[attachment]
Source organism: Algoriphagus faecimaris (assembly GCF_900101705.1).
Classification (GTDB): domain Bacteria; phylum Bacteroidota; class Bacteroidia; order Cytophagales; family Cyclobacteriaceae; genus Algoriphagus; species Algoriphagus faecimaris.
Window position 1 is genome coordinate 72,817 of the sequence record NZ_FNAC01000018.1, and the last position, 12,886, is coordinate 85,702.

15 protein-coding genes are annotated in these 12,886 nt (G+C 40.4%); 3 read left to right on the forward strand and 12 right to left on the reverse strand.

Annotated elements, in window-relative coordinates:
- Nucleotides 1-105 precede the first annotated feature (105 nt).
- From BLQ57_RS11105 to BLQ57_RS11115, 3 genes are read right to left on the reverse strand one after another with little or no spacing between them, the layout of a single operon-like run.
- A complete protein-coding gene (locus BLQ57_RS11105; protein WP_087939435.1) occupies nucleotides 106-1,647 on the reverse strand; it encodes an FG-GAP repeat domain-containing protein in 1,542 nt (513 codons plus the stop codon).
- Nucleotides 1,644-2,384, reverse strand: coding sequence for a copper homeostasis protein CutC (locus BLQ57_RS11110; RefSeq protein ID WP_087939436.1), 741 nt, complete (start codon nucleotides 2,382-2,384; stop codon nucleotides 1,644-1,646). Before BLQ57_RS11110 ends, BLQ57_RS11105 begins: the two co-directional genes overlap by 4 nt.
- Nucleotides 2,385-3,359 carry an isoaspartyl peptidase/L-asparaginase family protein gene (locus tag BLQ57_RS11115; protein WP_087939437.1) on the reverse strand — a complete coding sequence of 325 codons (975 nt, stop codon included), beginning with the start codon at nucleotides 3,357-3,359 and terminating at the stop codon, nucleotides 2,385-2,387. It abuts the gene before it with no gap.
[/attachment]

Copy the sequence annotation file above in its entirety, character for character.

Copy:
Source organism: Algoriphagus faecimaris (assembly GCF_900101705.1).
Classification (GTDB): domain Bacteria; phylum Bacteroidota; class Bacteroidia; order Cytophagales; family Cyclobacteriaceae; genus Algoriphagus; species Algoriphagus faecimaris.
Window position 1 is genome coordinate 72,817 of the sequence record NZ_FNAC01000018.1, and the last position, 12,886, is coordinate 85,702.

15 protein-coding genes are annotated in these 12,886 nt (G+C 40.4%); 3 read left to right on the forward strand and 12 right to left on the reverse strand.

Annotated elements, in window-relative coordinates:
- Nucleotides 1-105 precede the first annotated feature (105 nt).
- From BLQ57_RS11105 to BLQ57_RS11115, 3 genes are read right to left on the reverse strand one after another with little or no spacing between them, the layout of a single operon-like run.
- A complete protein-coding gene (locus BLQ57_RS11105; protein WP_087939435.1) occupies nucleotides 106-1,647 on the reverse strand; it encodes an FG-GAP repeat domain-containing protein in 1,542 nt (513 codons plus the stop codon).
- Nucleotides 1,644-2,384, reverse strand: coding sequence for a copper homeostasis protein CutC (locus BLQ57_RS11110; RefSeq protein ID WP_087939436.1), 741 nt, complete (start codon nucleotides 2,382-2,384; stop codon nucleotides 1,644-1,646). Before BLQ57_RS11110 ends, BLQ57_RS11105 begins: the two co-directional genes overlap by 4 nt.
- Nucleotides 2,385-3,359 carry an isoaspartyl peptidase/L-asparaginase family protein gene (locus tag BLQ57_RS11115; protein WP_087939437.1) on the reverse strand — a complete coding sequence of 325 codons (975 nt, stop codon included), beginning with the start codon at nucleotides 3,357-3,359 and terminating at the stop codon, nucleotides 2,385-2,387. It abuts the gene before it with no gap.